Engine room cooling



Excess engine room temperatures are hard on the equipment and tough on the people. Engine room checks end up less detailed and, if you need to do emergency service, it can become a safety problem. We are all sufficiently motivated to want lower engine room temperatures but its actually not that easy. Engine room temperature specifications from engine manufacturers are either specified as no more than a specific absolute temperature or they specify a deltaT. This latter specification is referring to the allowable amount warmer the engine room can be over the ambient outside temperature. Our engine, a John Deere 6068AFM75, requires a deltaT of no more than 30F. Essentially, that means that the engine room temperature is never more than 30F higher than the outside temperature.

Cooling an engine room sounds easy but, on a trawler, the hot engine is nestled away just above the bilge surrounded by insulating fuel tanks and living spaces. It can take hours to even days for the engine room temperatures to fully develop and max out. Many times we thought we had cooling design changes that worked only to learn that, if we ran for a few more hours, we would still end up considerably hotter than the 30F deltaT goal. With stubbornness we did find a workable solution even when operating 24×7 for days in the tropics. What we learned is that cooling is a black art, “obviously right” answers sometimes can be counter-productive and, even some very small changes can have a very large impact.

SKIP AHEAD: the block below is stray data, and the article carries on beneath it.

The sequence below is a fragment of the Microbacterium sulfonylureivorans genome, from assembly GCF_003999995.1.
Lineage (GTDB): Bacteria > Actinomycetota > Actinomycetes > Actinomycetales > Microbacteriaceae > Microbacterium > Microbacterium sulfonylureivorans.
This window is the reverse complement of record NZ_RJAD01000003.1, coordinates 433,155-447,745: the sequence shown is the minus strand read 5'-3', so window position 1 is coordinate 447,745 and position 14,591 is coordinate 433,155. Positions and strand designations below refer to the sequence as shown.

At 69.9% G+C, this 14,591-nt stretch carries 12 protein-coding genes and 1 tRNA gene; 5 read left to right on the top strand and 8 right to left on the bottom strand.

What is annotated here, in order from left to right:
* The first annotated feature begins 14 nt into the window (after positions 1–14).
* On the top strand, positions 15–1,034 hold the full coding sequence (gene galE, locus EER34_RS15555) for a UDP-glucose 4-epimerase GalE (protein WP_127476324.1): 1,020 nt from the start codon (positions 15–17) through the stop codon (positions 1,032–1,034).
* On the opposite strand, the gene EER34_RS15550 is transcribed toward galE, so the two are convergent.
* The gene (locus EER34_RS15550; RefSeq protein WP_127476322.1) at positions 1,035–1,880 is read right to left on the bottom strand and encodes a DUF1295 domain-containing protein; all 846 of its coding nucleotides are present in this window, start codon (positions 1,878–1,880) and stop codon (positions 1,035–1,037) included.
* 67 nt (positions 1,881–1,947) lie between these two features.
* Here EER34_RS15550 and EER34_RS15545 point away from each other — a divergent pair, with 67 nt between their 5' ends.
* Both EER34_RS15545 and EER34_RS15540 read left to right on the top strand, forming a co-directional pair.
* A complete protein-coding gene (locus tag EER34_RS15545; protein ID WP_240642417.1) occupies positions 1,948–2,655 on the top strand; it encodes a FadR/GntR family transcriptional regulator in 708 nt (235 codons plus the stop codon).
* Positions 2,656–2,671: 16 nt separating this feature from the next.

The eventual solution centered around the observation that we had great engine room air intakes but inadequate exhaust outlet area. If the air can’t get out, new air can’t come in, and it’s flow that cools the engine room. It’s also important to avoid negative pressure which is bad for the engine and positive pressure which can force engine room air into the house. Dirona has 3-inch ducts at either side at the front of the engine room, and a 3-inch duct up the engine room stack. These would seem sufficient, but even after upgrading the exhaust fans on all three, we had made close to zero progress towards the goal. It’s very difficult to efficiently get enough flow through these three small air ducts, two of which have a circuitous routing to the outside that further reduces flow. The secondary problem is the system has the intakes at the back, but the heat producer, the engine, is at the front of the engine room. The back of the engine room was always much cooler than the front.

The first change we made was to convert the port side intake (left below) to an exhaust, and keep the starboard side air intake as is (right below). The starboard side pushes air forward and the port side pushes it aft. We powered both with a bit more than 700 CFM of active fans on each side. This brought the back of the engine room to near ambient, and the front was much improved, but still not good enough.





The next step was to set up a rotation of the air in the engine room by putting large axial fans circulating the air forward along the port side and aft along the starboard side. This ensures the cold air doesn’t short-circuit out the exhaust but has to travel forward to the front of the engine room which is the hottest area on Dirona.